The greatest thing to happen to travel

In most of the places that Brad and I have been so far wi-fi is more easily accessible than a hot shower or a toilet that you don’t have to flush ‘manually’ by pouring buckets of water into it. For example, the toilet in our hostel at the moment will presumably cause the apocalypse if you put toilet paper in it, but we can still Skype our folks in Australia. Basically, over here they’ve got their priorities straight – I will take a room with a shared squat toilet over one without Internet because Internet is the greatest thing to happen to travel. Ever. Why, you ask, am I so adamant? Here’s a list (most of the list has to do with Brad and I being a bit shit).

1. The internet makes it possible for people like Brad and I to travel

We are both almost completely incapable of planning anything any more than about 7 minutes in advance. I have a pretty crippling fear of making decisions (you should see how long it takes me to order lunch) and Brad is just lazy, so if we think we can get away with it we generally we don’t make a decision about accommodation until we’re actually in a town. This means we spend about 3 seconds walking around before the weight of our 12kg backpacks replaces my aversion to decisions with my far greater fear of getting even shorter, and the laziest decision for Brad is to get in a room and get that backpack off quick sticks. Having just got off a bus, with largely no idea where we are and getting shorter by the second, our best friend in the world is google maps. On a related note, the iPhone is the second best thing to happen to travel.

2. Basically the same header as one

There are occasionally some places that even Brad and I feel obliged to book a room in advance (‘in advance’ meaning the morning that we get on a bus to go there). For example, we thought that perhaps arriving in the ridiculous metropolis that is Singapore without any idea of where to go might have been slightly overwhelming, which turned out to be a very good idea because we felt like country bumpkins enough without having to haul our bags all over the place in search of a room. The Internet, specifically sites like booking.com and hostelworld.com, is the best way to book a room.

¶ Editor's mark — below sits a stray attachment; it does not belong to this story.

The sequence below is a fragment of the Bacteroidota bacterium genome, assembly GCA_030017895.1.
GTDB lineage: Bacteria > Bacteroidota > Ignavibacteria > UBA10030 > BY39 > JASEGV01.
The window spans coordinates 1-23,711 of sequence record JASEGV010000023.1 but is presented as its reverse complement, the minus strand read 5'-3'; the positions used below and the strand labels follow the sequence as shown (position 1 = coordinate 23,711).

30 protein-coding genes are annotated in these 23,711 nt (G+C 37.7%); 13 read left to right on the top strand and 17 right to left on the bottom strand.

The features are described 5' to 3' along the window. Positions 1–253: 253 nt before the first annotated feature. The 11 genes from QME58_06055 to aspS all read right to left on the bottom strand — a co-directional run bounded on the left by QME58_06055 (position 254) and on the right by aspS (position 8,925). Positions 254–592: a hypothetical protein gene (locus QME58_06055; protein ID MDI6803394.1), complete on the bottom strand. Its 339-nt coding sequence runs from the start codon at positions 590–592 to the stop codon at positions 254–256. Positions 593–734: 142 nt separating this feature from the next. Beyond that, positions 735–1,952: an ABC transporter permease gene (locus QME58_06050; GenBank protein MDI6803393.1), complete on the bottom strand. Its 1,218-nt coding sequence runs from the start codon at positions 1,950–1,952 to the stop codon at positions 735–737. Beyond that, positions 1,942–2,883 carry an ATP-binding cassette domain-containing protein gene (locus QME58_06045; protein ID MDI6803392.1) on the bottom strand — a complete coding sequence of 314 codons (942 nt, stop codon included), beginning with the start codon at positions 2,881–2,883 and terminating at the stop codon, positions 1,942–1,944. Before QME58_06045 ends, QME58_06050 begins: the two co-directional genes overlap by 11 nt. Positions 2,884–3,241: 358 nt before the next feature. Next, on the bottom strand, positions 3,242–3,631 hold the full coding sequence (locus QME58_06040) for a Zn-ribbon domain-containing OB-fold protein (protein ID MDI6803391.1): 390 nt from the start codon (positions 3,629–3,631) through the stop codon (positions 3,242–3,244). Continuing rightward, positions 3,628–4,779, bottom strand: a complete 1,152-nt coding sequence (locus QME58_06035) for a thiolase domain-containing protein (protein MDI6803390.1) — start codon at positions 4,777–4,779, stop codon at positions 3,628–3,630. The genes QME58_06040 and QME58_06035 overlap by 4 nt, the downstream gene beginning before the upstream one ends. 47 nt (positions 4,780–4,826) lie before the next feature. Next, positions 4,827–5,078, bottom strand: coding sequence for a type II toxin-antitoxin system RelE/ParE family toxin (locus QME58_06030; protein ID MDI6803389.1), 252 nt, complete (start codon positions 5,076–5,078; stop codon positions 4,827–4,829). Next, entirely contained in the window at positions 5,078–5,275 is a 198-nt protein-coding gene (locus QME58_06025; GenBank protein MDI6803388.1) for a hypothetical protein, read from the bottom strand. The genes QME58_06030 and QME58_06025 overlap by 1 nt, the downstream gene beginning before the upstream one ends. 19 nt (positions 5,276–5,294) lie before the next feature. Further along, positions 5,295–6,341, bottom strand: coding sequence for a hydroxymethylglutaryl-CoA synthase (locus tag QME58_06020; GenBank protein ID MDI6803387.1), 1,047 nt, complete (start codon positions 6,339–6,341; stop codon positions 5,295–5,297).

3. The worst thing to happen to the best thing to happen to travel

The Internet, specifically sites like booking.com and hostelworld.com, is the worst way to book a room. I hate booking sites with user reviews, but also, I have to read every review. I have slept in rooms without windows and because I am a vampire I love it. When we were booking our room for Singapore all of the reviews were freaking out about how small the room was and the lack of windows, to the point where I started freaking out too. There was also a cockroach sighting there in 2009. We fart-assed around for ages trying to decide on a place then booked the same windowless cupboard we had been looking at 2 hours earlier. The second day we were there I woke up at about 4am to pee, stumbled the half centimeter to the toilet, looked at my phone and realized it was actually 9am, chose to pretend it was 4am anyway and went back to sleep. You could never do that in a room with windows, unless maybe it was winter and the room was in Greenland.

4. Your travel guide is a bit shit

I love books. I’m currently doing a mental inventory of my bag and there’s not much in there that I wouldn’t trade for a book. I am still carrying around a Salman Rushdie novel I finished three weeks ago because emotionally I can’t bring myself to leave it behind in a hostel and I haven’t yet had an opportunity to pass it on to a fellow traveller with the poignancy and reverence that such a moment deserves. I also love travel guides, but I love travel guides in the same way I love cats. I’d happily have a house full of them, but I wouldn’t expect them to do anything useful and I have a sneaking suspicion they might be shit. Really, we’d all be better off if they didn’t exist (guidebooks that is, don’t worry, the cat analogy is over). If you’re on a budget, you probably niftied your guidebook from a relative’s bookshelf, and said guidebook was relevant for that person’s gap year in 1897. Or 2011. Either way it’s out of date. Two seconds on google and you’ll find 18 bloggers that went there yesterday.

5. There’s many, many more things to list

But I have Internet access and I bet you that someone, somewhere, just uploaded a cat video I haven’t seen yet.

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